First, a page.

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Connecticut Law Protects Social Media Privacy as the New Office Water Cooler

by | Oct 3, 2015 | Employment Law, Firm News

The National Labor Relations Board and the courts are steadily redefining social media as the new office water cooler, where employees can gather to freely discuss issues about their employment without interference from employers. Connecticut has now codified some of the protections provided to employees who operate on social media with a new statute that applies to all employers in the state, except state or municipal law enforcement agencies conducting pre-employment investigation of enforcement personnel.

Employees do not have to provide access to their Social Media accounts.

The new law, which took effect October 1, prohibits Connecticut employers from mandating that employees and applicants furnish the employer with access to their social media accounts. Employers also cannot require an employee or applicant to access their social media account in the employer’s presence, or require the employee or applicant to accept the employer as a social media contact. Employers cannot discharge, discipline, penalize or refuse to hire any employee or applicant who relies on the statute to maintain their social media privacy. The Labor Commissioner is allowed to impose fines, and order reinstatement and back pay if a violation of the statute is found to have occurred.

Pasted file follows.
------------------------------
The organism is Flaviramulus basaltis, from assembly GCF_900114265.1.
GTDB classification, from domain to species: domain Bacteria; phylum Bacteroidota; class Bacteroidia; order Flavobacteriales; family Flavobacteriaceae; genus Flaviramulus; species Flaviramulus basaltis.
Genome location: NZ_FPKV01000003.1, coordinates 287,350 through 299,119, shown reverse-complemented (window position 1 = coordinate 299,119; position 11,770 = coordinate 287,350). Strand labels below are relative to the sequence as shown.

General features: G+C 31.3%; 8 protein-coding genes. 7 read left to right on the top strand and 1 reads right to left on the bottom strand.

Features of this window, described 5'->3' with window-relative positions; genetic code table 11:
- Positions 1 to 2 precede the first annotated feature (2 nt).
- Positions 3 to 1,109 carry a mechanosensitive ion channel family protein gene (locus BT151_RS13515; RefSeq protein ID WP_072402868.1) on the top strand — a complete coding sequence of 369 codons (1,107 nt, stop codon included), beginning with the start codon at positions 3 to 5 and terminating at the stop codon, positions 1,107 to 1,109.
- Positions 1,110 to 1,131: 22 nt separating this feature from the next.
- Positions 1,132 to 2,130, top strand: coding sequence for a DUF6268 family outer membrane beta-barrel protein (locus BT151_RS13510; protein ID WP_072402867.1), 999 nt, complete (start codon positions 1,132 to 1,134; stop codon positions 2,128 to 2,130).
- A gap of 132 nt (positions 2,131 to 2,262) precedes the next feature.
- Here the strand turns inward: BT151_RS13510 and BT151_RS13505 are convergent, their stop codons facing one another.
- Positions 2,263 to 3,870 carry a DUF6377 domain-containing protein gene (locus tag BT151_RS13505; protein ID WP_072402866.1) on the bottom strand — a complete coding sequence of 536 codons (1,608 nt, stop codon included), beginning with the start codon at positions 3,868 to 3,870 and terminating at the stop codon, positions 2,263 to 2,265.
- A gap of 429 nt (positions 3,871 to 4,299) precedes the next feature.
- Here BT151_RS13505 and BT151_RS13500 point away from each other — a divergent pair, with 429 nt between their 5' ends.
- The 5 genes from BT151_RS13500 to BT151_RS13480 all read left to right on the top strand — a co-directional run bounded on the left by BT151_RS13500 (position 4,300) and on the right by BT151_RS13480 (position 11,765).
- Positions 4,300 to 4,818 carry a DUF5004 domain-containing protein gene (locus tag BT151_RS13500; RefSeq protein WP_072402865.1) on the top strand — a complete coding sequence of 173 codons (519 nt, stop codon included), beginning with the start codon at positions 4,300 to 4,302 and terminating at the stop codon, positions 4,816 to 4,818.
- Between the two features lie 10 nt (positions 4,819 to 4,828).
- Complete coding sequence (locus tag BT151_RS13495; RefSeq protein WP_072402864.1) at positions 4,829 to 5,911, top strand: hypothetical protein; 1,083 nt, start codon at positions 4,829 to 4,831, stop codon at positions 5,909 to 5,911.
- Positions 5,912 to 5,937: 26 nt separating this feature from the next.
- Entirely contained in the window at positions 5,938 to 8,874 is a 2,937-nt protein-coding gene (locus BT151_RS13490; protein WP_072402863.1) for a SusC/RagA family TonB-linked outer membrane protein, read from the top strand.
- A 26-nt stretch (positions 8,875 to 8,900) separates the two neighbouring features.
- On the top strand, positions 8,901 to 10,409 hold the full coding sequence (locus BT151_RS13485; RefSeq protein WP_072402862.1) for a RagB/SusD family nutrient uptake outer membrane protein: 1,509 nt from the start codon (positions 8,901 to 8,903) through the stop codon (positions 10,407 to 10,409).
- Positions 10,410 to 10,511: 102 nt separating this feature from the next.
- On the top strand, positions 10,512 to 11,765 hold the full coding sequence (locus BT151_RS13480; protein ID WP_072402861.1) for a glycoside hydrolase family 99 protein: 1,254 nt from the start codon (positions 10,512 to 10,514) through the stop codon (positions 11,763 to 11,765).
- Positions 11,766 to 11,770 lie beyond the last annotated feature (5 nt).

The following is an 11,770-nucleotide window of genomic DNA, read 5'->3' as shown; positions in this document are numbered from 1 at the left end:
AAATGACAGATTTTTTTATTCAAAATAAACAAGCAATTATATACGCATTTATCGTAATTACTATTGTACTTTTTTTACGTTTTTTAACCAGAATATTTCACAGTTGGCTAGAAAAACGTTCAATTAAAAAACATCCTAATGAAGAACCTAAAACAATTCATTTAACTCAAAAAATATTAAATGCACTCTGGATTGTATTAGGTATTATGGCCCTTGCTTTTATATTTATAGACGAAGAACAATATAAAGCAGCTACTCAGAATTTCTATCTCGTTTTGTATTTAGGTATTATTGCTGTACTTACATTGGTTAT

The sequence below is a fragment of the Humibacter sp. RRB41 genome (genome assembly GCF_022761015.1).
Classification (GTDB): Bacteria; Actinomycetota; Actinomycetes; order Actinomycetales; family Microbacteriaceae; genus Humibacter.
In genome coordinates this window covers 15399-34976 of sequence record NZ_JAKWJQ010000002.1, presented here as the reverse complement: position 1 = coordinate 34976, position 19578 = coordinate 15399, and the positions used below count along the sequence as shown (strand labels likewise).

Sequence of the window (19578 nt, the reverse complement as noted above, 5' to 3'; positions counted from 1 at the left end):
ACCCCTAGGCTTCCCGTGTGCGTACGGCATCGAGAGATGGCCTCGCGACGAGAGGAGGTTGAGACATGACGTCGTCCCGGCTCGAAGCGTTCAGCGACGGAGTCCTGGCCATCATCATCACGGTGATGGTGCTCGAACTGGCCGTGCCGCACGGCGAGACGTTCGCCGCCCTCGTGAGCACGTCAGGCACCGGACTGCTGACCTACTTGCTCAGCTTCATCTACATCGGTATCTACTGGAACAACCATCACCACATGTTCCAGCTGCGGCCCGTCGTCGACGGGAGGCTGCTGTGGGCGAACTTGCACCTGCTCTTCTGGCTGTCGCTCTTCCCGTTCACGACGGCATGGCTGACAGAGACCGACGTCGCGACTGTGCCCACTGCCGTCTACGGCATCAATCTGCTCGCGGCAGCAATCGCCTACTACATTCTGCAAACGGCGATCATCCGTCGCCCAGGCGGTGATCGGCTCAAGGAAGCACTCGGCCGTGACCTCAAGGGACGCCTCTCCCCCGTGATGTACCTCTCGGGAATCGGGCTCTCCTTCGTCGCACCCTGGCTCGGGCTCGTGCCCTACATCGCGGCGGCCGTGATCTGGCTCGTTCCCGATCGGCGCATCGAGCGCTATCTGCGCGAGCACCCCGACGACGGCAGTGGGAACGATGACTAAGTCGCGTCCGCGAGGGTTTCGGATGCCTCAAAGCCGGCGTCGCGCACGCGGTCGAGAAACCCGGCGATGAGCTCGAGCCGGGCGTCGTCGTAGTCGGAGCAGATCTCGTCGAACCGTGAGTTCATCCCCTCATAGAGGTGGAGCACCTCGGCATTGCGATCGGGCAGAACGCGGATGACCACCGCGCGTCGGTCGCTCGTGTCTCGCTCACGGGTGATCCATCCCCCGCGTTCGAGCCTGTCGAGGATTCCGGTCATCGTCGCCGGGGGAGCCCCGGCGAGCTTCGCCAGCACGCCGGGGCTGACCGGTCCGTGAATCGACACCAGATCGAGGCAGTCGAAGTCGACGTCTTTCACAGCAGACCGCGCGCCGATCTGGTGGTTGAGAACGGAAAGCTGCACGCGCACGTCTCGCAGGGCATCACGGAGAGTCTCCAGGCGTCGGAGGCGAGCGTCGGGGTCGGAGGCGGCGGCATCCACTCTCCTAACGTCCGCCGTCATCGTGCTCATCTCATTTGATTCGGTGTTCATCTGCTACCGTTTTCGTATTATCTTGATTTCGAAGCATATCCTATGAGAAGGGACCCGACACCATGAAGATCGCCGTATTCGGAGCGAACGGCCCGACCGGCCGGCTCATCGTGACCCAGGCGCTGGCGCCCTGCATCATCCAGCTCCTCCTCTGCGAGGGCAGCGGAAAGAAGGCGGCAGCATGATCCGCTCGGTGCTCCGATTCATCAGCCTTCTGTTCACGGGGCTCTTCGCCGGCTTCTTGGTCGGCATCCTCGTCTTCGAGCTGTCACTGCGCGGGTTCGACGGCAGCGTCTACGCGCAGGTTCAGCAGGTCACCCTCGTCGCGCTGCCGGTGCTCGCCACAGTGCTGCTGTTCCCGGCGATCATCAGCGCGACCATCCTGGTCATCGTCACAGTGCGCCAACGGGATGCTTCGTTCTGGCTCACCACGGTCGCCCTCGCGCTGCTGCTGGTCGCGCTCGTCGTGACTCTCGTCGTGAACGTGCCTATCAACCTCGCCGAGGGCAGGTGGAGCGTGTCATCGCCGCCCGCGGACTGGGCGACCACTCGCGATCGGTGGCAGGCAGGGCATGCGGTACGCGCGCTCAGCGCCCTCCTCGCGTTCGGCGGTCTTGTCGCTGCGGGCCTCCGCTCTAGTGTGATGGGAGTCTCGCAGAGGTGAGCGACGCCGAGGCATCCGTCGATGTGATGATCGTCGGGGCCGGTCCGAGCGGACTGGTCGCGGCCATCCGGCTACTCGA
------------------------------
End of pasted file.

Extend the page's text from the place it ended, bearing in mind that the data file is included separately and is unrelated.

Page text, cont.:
Limits give Employers the right to require employee participation in business related social media activity and protect confidential information.

There are limits to the protections offered by the new law. Employers can require employees to participate in business-related social media accounts maintained by the employer. The law also provides no protections to employees or applicants who post confidential information belonging to the employer without the employer’s permission. If an employer believes that such an abuse has occurred the employer can conduct an investigation that includes requiring the employee or applicant to allow the employer access to the employee or applicant’s online account. How and when such an investigation is appropriate will likely be the source of controversy.

If you have questions or concerns about how any of Connecticut’s employment standards apply to you contact Cacace, Tusch & Santagata.